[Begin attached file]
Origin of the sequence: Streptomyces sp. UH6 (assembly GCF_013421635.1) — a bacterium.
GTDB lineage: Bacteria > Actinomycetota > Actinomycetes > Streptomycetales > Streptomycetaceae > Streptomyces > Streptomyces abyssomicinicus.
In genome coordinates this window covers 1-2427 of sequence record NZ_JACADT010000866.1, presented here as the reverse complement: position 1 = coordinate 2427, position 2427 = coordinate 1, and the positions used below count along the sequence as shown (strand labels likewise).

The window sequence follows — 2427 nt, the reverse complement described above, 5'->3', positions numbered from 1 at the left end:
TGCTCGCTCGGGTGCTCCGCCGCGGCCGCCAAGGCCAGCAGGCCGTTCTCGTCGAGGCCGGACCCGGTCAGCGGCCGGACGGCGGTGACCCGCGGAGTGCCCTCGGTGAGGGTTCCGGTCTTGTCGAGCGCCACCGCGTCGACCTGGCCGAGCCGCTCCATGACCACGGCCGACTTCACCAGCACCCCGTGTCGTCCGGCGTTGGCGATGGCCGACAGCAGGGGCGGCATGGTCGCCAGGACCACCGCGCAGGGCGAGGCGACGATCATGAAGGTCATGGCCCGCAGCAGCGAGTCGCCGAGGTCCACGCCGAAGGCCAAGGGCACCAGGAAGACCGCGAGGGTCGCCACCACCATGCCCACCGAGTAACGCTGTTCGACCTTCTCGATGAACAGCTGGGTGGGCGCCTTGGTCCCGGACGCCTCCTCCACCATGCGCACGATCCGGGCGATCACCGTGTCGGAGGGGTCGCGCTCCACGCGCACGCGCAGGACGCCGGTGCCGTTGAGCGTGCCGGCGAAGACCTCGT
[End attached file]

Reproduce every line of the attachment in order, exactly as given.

Origin of the sequence: Streptomyces sp. UH6 (assembly GCF_013421635.1) — a bacterium.
GTDB lineage: Bacteria > Actinomycetota > Actinomycetes > Streptomycetales > Streptomycetaceae > Streptomyces > Streptomyces abyssomicinicus.
In genome coordinates this window covers 1-2427 of sequence record NZ_JACADT010000866.1, presented here as the reverse complement: position 1 = coordinate 2427, position 2427 = coordinate 1, and the positions used below count along the sequence as shown (strand labels likewise).

The window sequence follows — 2427 nt, the reverse complement described above, 5'->3', positions numbered from 1 at the left end:
TGCTCGCTCGGGTGCTCCGCCGCGGCCGCCAAGGCCAGCAGGCCGTTCTCGTCGAGGCCGGACCCGGTCAGCGGCCGGACGGCGGTGACCCGCGGAGTGCCCTCGGTGAGGGTTCCGGTCTTGTCGAGCGCCACCGCGTCGACCTGGCCGAGCCGCTCCATGACCACGGCCGACTTCACCAGCACCCCGTGTCGTCCGGCGTTGGCGATGGCCGACAGCAGGGGCGGCATGGTCGCCAGGACCACCGCGCAGGGCGAGGCGACGATCATGAAGGTCATGGCCCGCAGCAGCGAGTCGCCGAGGTCCACGCCGAAGGCCAAGGGCACCAGGAAGACCGCGAGGGTCGCCACCACCATGCCCACCGAGTAACGCTGTTCGACCTTCTCGATGAACAGCTGGGTGGGCGCCTTGGTCCCGGACGCCTCCTCCACCATGCGCACGATCCGGGCGATCACCGTGTCGGAGGGGTCGCGCTCCACGCGCACGCGCAGGACGCCGGTGCCGTTGAGCGTGCCGGCGAAGACCTCGT